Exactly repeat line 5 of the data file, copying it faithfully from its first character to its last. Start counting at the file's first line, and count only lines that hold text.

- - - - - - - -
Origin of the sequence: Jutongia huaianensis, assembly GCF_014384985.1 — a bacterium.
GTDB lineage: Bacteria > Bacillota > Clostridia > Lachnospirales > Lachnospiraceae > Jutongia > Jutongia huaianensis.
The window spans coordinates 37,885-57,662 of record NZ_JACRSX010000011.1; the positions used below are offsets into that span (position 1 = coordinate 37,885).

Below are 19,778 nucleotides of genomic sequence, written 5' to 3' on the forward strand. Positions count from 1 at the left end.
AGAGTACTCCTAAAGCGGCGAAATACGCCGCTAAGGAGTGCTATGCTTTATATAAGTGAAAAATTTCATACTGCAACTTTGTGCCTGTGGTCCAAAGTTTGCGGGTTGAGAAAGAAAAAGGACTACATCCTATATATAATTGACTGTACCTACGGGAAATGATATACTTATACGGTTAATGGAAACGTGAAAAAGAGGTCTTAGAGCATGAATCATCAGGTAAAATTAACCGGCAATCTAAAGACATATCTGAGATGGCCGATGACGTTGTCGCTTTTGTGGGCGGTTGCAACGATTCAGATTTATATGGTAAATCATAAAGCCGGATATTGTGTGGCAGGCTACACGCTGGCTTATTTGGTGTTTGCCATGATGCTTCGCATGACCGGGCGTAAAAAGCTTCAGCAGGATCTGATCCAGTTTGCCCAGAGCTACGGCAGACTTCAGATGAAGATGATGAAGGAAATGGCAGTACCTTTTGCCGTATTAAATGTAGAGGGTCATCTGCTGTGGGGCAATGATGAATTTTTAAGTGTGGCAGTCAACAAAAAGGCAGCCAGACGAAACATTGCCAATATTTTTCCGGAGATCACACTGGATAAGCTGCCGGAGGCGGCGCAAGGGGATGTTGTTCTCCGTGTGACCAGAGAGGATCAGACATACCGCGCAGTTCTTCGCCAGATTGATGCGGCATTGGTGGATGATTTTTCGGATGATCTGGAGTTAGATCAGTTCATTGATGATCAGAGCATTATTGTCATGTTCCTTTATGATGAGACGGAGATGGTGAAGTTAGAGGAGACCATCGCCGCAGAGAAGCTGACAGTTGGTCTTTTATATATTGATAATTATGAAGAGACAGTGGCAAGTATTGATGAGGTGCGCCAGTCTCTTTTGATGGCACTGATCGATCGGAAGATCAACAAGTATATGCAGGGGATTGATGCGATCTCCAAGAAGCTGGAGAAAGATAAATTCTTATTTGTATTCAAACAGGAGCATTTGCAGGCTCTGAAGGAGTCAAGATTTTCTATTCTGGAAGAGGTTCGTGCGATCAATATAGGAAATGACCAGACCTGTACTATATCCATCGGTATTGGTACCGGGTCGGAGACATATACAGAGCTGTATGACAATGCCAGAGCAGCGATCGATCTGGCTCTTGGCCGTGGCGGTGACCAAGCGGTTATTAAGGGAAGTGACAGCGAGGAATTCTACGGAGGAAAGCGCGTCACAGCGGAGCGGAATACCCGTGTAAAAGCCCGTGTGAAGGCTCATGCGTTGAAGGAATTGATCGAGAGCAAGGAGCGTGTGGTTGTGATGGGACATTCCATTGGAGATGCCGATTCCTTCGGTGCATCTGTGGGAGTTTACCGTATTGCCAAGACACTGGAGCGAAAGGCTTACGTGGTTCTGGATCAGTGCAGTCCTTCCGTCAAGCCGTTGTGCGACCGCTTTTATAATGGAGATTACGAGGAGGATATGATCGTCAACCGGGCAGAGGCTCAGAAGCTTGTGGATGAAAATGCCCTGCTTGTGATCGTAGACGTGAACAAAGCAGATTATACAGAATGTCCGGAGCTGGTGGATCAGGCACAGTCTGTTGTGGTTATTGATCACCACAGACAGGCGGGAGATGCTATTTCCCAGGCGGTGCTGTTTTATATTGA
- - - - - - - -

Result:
AGAGTACTCCTAAAGCGGCGAAATACGCCGCTAAGGAGTGCTATGCTTTATATAAGTGAAAAATTTCATACTGCAACTTTGTGCCTGTGGTCCAAAGTTTGCGGGTTGAGAAAGAAAAAGGACTACATCCTATATATAATTGACTGTACCTACGGGAAATGATATACTTATACGGTTAATGGAAACGTGAAAAAGAGGTCTTAGAGCATGAATCATCAGGTAAAATTAACCGGCAATCTAAAGACATATCTGAGATGGCCGATGACGTTGTCGCTTTTGTGGGCGGTTGCAACGATTCAGATTTATATGGTAAATCATAAAGCCGGATATTGTGTGGCAGGCTACACGCTGGCTTATTTGGTGTTTGCCATGATGCTTCGCATGACCGGGCGTAAAAAGCTTCAGCAGGATCTGATCCAGTTTGCCCAGAGCTACGGCAGACTTCAGATGAAGATGATGAAGGAAATGGCAGTACCTTTTGCCGTATTAAATGTAGAGGGTCATCTGCTGTGGGGCAATGATGAATTTTTAAGTGTGGCAGTCAACAAAAAGGCAGCCAGACGAAACATTGCCAATATTTTTCCGGAGATCACACTGGATAAGCTGCCGGAGGCGGCGCAAGGGGATGTTGTTCTCCGTGTGACCAGAGAGGATCAGACATACCGCGCAGTTCTTCGCCAGATTGATGCGGCATTGGTGGATGATTTTTCGGATGATCTGGAGTTAGATCAGTTCATTGATGATCAGAGCATTATTGTCATGTTCCTTTATGATGAGACGGAGATGGTGAAGTTAGAGGAGACCATCGCCGCAGAGAAGCTGACAGTTGGTCTTTTATATATTGATAATTATGAAGAGACAGTGGCAAGTATTGATGAGGTGCGCCAGTCTCTTTTGATGGCACTGATCGATCGGAAGATCAACAAGTATATGCAGGGGATTGATGCGATCTCCAAGAAGCTGGAGAAAGATAAATTCTTATTTGTATTCAAACAGGAGCATTTGCAGGCTCTGAAGGAGTCAAGATTTTCTATTCTGGAAGAGGTTCGTGCGATCAATATAGGAAATGACCAGACCTGTACTATATCCATCGGTATTGGTACCGGGTCGGAGACATATACAGAGCTGTATGACAATGCCAGAGCAGCGATCGATCTGGCTCTTGGCCGTGGCGGTGACCAAGCGGTTATTAAGGGAAGTGACAGCGAGGAATTCTACGGAGGAAAGCGCGTCACAGCGGAGCGGAATACCCGTGTAAAAGCCCGTGTGAAGGCTCATGCGTTGAAGGAATTGATCGAGAGCAAGGAGCGTGTGGTTGTGATGGGACATTCCATTGGAGATGCCGATTCCTTCGGTGCATCTGTGGGAGTTTACCGTATTGCCAAGACACTGGAGCGAAAGGCTTACGTGGTTCTGGATCAGTGCAGTCCTTCCGTCAAGCCGTTGTGCGACCGCTTTTATAATGGAGATTACGAGGAGGATATGATCGTCAACCGGGCAGAGGCTCAGAAGCTTGTGGATGAAAATGCCCTGCTTGTGATCGTAGACGTGAACAAAGCAGATTATACAGAATGTCCGGAGCTGGTGGATCAGGCACAGTCTGTTGTGGTTATTGATCACCACAGACAGGCGGGAGATGCTATTTCCCAGGCGGTGCTGTTTTATATTGA